A 37-year-old male presented with retroorbital headaches, confusion, and seizures. Imaging revealed an atypical ICH in the left middle temporal gyrus, accompanied by retained glass shards in the adjacent temporal muscle and bone. Angiography ruled out vascular malformations but suggested an eroded middle cerebral artery branch underneath an osseous defect potentially caused by a bone-transgressing glass shard. Surgical exploration confirmed the vessel as the source of the ICH and was followed by an uneventful hematoma removal and postoperative course.

LESSONS

This case underscores the significance of recognizing delayed complications resulting from retained foreign bodies (FBs). Complete removal of extracranial FBs is imperative to prevent further harm. Clinicians should maintain an awareness of the potential long-term consequences and complications associated with FBs, utilizing comprehensive diagnostics to detect and localize FBs. Timely intervention such as resection or planned follow-up is essential for effective management and mitigation of adverse outcomes.

Open access

Diffuse-type tenosynovial giant cell tumor between the suboccipital bone and posterior C1 arch: illustrative case

Carl Porto, Cameron Ayala, Joshua Feler, Santos Santos-Fontanez, Jonathan Poggi, Michael Kritselis, and Curtis Doberstein

BACKGROUND

Tenosynovial giant cell tumor (TGCT) occurs most commonly in the appendicular skeleton and is only rarely found in the vertebral column. Lesions of the craniocervical junction are particularly rare, with only 4 cases reported in the literature. The authors describe the case of a diffuse-type TGCT at the craniocervical junction.

OBSERVATIONS

A patient presented with a 1-year history of right-sided neck pain and bilateral neurological symptoms in the distribution of the right occipital nerve. A 20-mm homogeneously contrast-enhancing mass in the suboccipital and posterior C1 region was discovered on magnetic resonance imaging of the cervical spine. The tumor was operated on via a posterior approach, and gross-total resection (GTR) was achieved. Immunohistochemical (IHC) examination revealed a diffuse-type TGCT. The patient had an uneventful recovery.

LESSONS

TGCT can arise at the craniocervical junction and is easily misdiagnosed because of its rare occurrence. IHC examination of a tumor specimen should be done to confirm the diagnosis. GTR is the objective when treating these tumors, especially when they are the diffuse type, as they have a high recurrence rate. Radiation and small-molecule therapies are viable postoperative therapies if GTR cannot be achieved or in cases of recurrence.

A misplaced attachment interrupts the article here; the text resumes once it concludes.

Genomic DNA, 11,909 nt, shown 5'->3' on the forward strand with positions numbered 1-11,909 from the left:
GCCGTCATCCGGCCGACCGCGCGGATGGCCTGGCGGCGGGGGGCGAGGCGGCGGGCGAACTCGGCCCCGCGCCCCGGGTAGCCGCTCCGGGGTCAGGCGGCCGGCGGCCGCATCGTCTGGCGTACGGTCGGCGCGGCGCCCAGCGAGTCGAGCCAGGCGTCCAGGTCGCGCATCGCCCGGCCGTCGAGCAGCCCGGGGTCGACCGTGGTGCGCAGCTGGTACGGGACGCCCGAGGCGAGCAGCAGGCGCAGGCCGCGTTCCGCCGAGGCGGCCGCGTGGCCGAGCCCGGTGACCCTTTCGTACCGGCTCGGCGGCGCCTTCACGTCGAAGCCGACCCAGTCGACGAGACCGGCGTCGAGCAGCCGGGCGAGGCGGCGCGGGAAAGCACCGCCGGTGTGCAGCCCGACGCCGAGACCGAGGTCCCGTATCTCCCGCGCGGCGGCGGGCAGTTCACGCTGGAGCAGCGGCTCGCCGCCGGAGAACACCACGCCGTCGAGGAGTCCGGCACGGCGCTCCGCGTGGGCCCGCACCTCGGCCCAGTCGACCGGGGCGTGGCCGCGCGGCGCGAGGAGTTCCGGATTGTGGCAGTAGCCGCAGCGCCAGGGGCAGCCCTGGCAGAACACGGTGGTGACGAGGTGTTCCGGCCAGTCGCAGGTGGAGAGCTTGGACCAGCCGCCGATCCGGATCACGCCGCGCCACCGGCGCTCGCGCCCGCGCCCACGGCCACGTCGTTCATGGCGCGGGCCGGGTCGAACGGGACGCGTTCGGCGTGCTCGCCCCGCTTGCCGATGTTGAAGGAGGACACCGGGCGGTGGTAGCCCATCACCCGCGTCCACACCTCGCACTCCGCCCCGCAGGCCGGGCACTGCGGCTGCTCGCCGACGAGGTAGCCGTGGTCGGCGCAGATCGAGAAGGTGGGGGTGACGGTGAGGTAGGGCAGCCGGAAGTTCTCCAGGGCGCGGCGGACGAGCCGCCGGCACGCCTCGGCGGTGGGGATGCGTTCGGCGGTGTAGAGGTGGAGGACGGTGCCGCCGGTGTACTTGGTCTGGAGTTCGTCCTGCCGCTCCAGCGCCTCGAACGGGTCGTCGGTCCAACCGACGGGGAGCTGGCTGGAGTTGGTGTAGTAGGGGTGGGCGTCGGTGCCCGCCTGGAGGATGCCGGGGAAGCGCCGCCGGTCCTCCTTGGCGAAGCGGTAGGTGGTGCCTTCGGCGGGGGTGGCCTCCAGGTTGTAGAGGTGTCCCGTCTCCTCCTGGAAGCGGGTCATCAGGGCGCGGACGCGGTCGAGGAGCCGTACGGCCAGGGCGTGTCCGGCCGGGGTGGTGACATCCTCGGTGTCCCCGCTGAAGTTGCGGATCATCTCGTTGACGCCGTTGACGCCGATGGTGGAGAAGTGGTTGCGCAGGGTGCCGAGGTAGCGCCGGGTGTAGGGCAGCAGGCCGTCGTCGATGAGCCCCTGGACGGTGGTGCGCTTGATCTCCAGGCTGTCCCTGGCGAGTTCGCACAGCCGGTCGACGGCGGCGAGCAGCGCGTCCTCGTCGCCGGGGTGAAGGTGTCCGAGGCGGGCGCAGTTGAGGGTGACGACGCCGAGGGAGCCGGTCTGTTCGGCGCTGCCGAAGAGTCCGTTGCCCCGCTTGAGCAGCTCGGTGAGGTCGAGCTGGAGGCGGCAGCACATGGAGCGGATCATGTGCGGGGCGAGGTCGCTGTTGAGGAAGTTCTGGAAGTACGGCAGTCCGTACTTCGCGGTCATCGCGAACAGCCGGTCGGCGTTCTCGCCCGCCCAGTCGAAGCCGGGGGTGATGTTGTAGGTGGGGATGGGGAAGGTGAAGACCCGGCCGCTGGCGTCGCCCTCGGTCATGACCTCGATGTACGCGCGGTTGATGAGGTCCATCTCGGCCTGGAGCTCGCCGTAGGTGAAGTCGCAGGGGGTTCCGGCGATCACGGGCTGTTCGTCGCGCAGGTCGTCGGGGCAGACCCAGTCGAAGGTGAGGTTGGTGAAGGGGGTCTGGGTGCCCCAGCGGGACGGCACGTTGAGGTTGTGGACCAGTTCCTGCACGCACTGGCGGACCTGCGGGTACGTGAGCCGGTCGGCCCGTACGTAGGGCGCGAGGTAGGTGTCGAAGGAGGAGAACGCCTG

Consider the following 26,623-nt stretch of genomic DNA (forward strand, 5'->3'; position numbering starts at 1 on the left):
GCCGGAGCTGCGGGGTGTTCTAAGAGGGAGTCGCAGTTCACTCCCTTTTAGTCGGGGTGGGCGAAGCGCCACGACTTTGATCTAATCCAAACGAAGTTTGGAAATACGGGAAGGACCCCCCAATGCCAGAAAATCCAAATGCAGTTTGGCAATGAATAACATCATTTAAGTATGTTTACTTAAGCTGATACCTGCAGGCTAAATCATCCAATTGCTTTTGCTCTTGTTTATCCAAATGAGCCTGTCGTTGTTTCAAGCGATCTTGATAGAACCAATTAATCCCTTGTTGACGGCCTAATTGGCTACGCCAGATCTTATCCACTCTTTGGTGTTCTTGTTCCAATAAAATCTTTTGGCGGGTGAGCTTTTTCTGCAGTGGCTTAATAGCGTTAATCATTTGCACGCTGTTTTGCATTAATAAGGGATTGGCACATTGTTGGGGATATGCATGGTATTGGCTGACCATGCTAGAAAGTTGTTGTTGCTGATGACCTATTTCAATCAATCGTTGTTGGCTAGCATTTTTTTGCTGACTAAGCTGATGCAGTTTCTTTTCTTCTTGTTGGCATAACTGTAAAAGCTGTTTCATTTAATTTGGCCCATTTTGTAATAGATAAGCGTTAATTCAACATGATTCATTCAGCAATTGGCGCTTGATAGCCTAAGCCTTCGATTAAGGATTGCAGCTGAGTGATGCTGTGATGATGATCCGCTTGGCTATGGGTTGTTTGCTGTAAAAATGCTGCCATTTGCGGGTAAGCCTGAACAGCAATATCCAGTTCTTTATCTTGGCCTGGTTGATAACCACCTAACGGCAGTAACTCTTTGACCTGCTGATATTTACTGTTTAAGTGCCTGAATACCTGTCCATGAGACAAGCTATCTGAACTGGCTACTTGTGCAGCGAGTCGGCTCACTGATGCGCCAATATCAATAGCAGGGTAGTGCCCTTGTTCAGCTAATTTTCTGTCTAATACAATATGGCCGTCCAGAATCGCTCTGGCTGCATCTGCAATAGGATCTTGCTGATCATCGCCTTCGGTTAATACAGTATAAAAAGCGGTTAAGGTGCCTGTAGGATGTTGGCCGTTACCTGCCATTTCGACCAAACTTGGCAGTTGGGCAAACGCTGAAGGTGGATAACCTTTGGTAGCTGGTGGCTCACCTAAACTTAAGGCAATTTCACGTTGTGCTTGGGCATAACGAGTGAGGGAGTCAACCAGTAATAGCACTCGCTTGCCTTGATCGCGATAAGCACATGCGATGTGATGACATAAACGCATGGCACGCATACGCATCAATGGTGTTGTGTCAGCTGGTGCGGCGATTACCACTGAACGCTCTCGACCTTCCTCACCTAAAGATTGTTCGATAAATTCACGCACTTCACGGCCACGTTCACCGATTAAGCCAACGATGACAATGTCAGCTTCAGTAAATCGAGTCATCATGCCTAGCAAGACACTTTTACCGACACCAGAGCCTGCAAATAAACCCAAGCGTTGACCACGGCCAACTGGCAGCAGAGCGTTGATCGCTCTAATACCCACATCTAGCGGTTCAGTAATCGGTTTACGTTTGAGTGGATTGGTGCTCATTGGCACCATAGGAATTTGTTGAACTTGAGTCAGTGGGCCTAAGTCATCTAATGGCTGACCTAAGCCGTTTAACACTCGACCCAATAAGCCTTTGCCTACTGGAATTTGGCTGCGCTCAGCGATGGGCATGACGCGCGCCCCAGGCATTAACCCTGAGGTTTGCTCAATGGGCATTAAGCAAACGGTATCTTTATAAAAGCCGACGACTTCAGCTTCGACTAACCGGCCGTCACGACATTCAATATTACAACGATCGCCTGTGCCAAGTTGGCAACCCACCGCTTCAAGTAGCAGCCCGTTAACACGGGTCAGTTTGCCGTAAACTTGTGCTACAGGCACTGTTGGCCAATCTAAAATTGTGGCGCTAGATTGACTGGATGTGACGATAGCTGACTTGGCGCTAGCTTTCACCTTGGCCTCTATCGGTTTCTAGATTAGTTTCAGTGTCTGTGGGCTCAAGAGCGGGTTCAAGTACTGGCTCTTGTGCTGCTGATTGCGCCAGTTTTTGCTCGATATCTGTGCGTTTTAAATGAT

Open access

Selective upper trunk posterior division fascicular nerve transfer for proximal spinal accessory neuropathy: illustrative case

Kitty Y Wu and Robert J Spinner

BACKGROUND

Spinal accessory nerve palsy can lead to severe shoulder pain and weakness, lateral scapular winging, and limitations in overhead activity. It most often occurs because of iatrogenic injury from procedures within the posterior triangle of the neck.

OBSERVATIONS

The authors present the case of a 39-year-old male with symptoms of right shoulder weakness and neck pain after a total thyroidectomy and right neck dissection. With ultrasound findings of a neuroma-in-continuity but no clinical or electromyographic signs of reinnervation at 6 months, surgical intervention was indicated. Operative exploration confirmed a very proximal injury and nonconducting neuroma-in-continuity of the spinal accessory nerve. A selective distal nerve transfer from the posterior division of the upper trunk was performed. At the 2.5-year follow-up, the patient demonstrated excellent recovery of full active shoulder abduction and forward flexion, return to full-time employment, and mild residual scapular winging.

LESSONS

Distal nerve transfers should be considered in cases of late presentation when primary repair is not possible or long interpositional grafts are required. Selective fascicular transfer from the posterior division of the upper trunk provides the advantages of a single incision, short reinnervation time, and synergistic donor function to facilitate motor reeducation.

Open access

Thoracic pediculectomy for acute spinal cord decompression in high-risk spinal deformity correction: illustrative case

J. Manuel Sarmiento, Christina Rymond, Alondra Concepcion-Gonzalez, Chris Mikhail, Fthimnir M Hassan, and Lawrence G Lenke

BACKGROUND

Neurological complications are higher in patients with severe spinal deformities (Cobb angle >100°). The authors highlight a known technique for thoracic concave apical pedicle resection that is useful for spinal cord decompression in patients with high-risk spinal deformities in the setting of intraoperative neuromonitoring (IONM) changes.

OBSERVATIONS

A 14-year-old female with progressive idiopathic scoliosis presented for evaluation of her clinical deformity. Scoliosis radiographs showed a double major curve pattern comprising a 107° right main thoracic curve and a compensatory 88° left thoracolumbar curve. She underwent 2 weeks of halo-gravity traction that reduced her major thoracic curve to 72°. During thoracic posterior column osteotomies, the authors were alerted to decreases in IONM signals that were not responsive to increases in mean arterial pressure, traction weight reduction, and convex compression maneuvers. The dural surface was tightly draped over the two thoracic apical pedicles of T7 and T8, so emergent pediculectomies were performed at both levels for spinal cord decompression. IONM signals gradually improved and eventually became even better than baseline. The patient woke up without any neurological deficits.

LESSONS

Pediculectomy of the concave apical pedicle(s) should be considered for spinal cord decompression if there are IONM changes during high-risk spinal deformity surgery.